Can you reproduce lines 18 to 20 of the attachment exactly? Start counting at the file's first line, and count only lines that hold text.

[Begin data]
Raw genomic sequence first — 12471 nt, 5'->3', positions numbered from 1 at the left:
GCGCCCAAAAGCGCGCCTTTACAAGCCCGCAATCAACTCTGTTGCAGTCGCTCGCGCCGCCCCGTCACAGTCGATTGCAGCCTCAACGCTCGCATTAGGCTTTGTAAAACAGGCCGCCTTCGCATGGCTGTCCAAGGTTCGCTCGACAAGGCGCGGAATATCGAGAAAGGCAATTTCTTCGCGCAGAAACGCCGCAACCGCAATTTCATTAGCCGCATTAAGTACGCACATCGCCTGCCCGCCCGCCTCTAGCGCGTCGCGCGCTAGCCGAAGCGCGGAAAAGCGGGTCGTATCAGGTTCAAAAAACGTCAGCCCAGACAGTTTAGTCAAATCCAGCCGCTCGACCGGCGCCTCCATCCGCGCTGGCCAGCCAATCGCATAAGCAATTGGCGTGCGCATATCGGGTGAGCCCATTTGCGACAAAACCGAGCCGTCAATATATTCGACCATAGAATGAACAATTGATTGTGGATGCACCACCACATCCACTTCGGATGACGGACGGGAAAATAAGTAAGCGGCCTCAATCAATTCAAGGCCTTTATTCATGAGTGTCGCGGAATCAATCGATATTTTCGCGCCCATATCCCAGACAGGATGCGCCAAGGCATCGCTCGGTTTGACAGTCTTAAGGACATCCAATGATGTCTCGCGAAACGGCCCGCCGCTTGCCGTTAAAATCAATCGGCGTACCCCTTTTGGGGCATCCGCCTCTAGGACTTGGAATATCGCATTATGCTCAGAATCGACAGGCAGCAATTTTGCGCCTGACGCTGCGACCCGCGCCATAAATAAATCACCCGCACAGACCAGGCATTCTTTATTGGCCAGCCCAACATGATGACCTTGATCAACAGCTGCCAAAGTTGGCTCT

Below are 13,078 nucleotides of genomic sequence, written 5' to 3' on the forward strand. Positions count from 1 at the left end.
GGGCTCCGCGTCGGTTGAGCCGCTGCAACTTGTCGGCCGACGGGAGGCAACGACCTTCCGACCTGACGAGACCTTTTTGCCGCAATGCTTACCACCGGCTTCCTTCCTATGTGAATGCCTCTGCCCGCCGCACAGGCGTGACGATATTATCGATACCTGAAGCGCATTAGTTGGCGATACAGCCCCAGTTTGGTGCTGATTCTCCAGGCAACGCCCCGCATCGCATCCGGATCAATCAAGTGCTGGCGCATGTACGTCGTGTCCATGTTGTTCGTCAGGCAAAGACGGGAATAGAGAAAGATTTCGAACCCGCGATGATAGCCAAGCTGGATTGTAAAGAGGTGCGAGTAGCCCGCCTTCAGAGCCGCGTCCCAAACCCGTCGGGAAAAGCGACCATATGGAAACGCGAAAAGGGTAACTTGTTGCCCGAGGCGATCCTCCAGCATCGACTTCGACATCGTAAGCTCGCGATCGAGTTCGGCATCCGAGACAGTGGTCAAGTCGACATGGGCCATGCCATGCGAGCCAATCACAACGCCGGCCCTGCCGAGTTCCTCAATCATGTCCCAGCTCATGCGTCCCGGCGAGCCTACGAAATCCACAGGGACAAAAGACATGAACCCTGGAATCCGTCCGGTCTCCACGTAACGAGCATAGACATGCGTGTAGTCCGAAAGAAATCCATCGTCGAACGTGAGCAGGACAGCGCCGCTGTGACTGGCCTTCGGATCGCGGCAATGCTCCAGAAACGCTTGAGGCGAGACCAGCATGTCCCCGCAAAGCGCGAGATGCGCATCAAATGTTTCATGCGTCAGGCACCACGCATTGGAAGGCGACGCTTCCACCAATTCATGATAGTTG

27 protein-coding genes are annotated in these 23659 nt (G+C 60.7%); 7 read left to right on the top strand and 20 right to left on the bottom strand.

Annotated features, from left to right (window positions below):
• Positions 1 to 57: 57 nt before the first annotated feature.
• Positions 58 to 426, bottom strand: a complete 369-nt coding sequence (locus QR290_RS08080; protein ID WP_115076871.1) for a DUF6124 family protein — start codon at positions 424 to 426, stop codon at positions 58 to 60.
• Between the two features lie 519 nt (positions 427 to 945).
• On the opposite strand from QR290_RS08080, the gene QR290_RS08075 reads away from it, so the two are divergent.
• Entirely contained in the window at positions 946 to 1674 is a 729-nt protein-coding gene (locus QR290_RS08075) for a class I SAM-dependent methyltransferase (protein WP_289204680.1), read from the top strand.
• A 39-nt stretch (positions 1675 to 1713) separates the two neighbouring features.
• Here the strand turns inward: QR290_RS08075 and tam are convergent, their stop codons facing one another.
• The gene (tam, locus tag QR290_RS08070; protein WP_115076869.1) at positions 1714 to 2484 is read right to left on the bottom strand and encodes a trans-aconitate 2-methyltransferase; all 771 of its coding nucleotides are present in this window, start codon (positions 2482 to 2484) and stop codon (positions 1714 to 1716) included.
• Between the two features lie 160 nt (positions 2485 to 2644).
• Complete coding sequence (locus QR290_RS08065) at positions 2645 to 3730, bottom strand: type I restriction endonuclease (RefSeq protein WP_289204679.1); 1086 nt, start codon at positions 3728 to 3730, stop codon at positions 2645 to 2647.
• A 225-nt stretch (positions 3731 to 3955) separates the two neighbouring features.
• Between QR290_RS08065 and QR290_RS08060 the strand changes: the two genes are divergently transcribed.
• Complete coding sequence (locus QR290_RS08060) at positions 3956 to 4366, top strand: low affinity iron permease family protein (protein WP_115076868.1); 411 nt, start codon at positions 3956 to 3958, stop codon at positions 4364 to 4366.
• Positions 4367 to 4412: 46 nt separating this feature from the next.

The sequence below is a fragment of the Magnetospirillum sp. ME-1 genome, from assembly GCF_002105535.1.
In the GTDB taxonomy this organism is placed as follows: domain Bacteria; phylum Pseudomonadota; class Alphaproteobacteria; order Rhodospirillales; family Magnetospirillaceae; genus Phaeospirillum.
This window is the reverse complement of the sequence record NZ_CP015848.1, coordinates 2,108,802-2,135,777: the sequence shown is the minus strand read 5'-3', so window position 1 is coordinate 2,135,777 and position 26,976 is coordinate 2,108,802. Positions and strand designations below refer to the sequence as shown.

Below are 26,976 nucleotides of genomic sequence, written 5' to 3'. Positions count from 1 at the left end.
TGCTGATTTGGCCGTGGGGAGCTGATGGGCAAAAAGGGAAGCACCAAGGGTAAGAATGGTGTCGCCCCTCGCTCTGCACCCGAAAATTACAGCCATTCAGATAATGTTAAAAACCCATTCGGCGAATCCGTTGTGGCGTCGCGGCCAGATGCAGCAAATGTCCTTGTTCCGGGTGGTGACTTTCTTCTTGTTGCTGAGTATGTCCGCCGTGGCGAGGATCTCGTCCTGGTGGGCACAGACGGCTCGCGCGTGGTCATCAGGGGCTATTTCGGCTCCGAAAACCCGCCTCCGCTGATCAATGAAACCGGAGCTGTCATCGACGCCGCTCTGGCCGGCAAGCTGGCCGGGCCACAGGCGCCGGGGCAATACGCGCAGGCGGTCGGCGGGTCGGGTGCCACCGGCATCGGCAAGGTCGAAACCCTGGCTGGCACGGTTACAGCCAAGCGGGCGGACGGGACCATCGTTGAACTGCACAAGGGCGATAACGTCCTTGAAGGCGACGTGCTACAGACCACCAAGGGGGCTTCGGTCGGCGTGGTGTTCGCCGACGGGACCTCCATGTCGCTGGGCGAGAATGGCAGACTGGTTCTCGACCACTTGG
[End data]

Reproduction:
• Between QR290_RS08065 and QR290_RS08060 the strand changes: the two genes are divergently transcribed.
• Complete coding sequence (locus QR290_RS08060) at positions 3956 to 4366, top strand: low affinity iron permease family protein (protein WP_115076868.1); 411 nt, start codon at positions 3956 to 3958, stop codon at positions 4364 to 4366.
• Positions 4367 to 4412: 46 nt separating this feature from the next.